We choose to cut across politics of identity, power dynamics, race and gender to demand what is best for people affected by HIV. It is here that we can learn most from young people, especially those living with HIV, if we listen to them in their own words, rather than encouraging them to adopt our talk.
So yes we can end AIDS, but we need to articulate our demands differently and within a new global political context in which AIDS no longer occupies the privileged space it had for so many years. We need to link it meaningfully to other development and social justice priorities – with the knowledge that HIV affects disproportionately those who are most marginalised in society.
And we need to be loud and angry in our demands for resources and political space because, as we all know: AIDS hasn’t ended yet. The choice to make this a reality is ours for the taking.
* Advancing global health and strengthening the HIV response in the era of the Sustainable Development Goals: the International AIDS Society-Lancet Commission:

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The conflict must end: Fighting threatens to drive up hunger in South Sudan’s lean season
by Stefanie Glinski
IRIN News, agencies
2 July 2018
On Saturday, a new ceasefire came into effect in South Sudan. But within hours it had been violated – terrible news for millions of South Sudanese in the midst of their “lean season”, when food stocks are low and heavy rains can arrive suddenly, washing out roads and links to lifesaving assistance.
July marks the peak of the hunger gap, when harvests are depleted just as new crops are planted. Without food distributed by aid groups, an estimated 7.1 million people – more than half the population – would go hungry. Continued conflict makes humanitarian access to many areas extremely difficult, as well as being deadly and disruptive for civilians.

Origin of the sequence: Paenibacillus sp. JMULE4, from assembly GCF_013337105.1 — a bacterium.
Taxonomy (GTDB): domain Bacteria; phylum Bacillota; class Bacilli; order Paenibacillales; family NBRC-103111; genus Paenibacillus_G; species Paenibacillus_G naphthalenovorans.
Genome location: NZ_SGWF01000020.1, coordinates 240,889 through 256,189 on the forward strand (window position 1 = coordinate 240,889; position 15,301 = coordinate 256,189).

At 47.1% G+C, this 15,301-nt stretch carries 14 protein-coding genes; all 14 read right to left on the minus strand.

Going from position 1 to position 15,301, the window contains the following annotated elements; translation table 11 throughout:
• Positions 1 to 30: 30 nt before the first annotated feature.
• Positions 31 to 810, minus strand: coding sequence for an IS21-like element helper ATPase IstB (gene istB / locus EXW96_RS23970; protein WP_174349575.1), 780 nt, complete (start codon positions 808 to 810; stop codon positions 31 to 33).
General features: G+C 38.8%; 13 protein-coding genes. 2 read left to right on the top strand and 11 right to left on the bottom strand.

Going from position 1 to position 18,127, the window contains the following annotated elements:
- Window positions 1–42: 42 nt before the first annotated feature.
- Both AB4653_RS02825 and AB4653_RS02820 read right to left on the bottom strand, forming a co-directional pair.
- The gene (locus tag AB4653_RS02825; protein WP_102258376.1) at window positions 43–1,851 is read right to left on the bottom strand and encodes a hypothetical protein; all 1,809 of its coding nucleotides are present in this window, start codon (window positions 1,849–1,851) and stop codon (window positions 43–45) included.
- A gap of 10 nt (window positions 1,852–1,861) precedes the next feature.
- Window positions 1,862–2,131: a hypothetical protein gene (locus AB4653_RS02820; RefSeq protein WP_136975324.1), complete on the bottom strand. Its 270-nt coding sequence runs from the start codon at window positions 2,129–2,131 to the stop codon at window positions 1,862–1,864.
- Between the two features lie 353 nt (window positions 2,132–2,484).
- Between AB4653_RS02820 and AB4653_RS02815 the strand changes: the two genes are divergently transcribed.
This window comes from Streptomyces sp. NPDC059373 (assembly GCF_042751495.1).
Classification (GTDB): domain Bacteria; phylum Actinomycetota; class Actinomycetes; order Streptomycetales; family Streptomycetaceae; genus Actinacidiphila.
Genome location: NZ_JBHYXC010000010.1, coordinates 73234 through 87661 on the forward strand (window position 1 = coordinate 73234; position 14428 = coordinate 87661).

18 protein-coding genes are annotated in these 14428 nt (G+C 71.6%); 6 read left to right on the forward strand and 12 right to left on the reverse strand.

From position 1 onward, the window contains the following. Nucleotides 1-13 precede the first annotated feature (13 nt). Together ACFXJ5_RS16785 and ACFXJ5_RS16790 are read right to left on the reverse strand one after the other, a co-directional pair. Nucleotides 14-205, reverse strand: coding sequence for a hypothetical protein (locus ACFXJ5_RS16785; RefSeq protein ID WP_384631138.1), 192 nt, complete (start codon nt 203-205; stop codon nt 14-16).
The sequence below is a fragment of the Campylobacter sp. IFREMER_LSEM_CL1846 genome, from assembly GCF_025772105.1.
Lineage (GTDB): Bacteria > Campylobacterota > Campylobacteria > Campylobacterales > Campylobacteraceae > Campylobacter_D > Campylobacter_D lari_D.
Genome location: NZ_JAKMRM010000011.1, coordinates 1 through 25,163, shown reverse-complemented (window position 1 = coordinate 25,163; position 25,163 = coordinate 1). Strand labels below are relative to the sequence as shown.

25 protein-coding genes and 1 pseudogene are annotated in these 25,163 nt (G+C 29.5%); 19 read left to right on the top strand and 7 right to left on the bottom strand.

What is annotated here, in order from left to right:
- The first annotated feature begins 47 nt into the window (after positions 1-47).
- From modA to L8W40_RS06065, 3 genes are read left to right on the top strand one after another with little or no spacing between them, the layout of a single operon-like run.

“The conflict must end,” World Food Programme Country Representative Adnan Khan told IRIN. “It’s one of the main causes of hunger in South Sudan today, forcing millions of people to abandon their land, homes, and jobs, putting them at risk of hunger. We need both peace and sustained humanitarian access to succeed.”
The civil war, now in its fifth year, has claimed tens of thousands of lives, displaced more than four million people – either to other parts of South Sudan or to neighbouring countries – and, along with poor governance, done untold damage to the oil-rich country’s economy.
On 27 June, President Salva Kiir and his rival Riek Machar agreed that a "permanent" ceasefire would come into effect within 72 hours, and that humanitarian corridors would be opened up.
But, like numerous previous ceasefires, it was violated almost before the ink dried. The latest agreement builds on a flawed 2015 peace accord that has done nothing to end the conflict, and many analysts believe it is also destined to fail.
Without lasting peace, international aid organisations fear little progress can be made to help stem hunger in the world’s newest country, which has one of the world’s worst levels of food security (access to enough nutritious food for a healthy life).
“Food security goes beyond seasonality,” explains Alemu Manni, a project manager with the UN’s Food and Agriculture Organization. During conflict, “people are not able to cultivate their land and are forced to flee the country, disrupting their livelihoods.”
During last year’s lean season, an estimated six million South Sudanese experienced severe food insecurity. According to the FAO, this number dropped to 4.8 million after crops were harvested, and the number of people living in conditions of famine fell from 40,000 to 25,000.
“All of our activities and lives revolve around food. It’s an all-consuming thought,” says Mary Amaik, a mother of six who has lived in Pibor for the past two years.
Pibor, a small town close to the Ethiopian border in eastern Boma State, lies on plains at the source of the Pibor River. It has a small market and an unpaved airstrip that fixed-wing aircraft can’t use during the rains because of the mud. So most aid is now flown in by helicopter, which is much more expensive.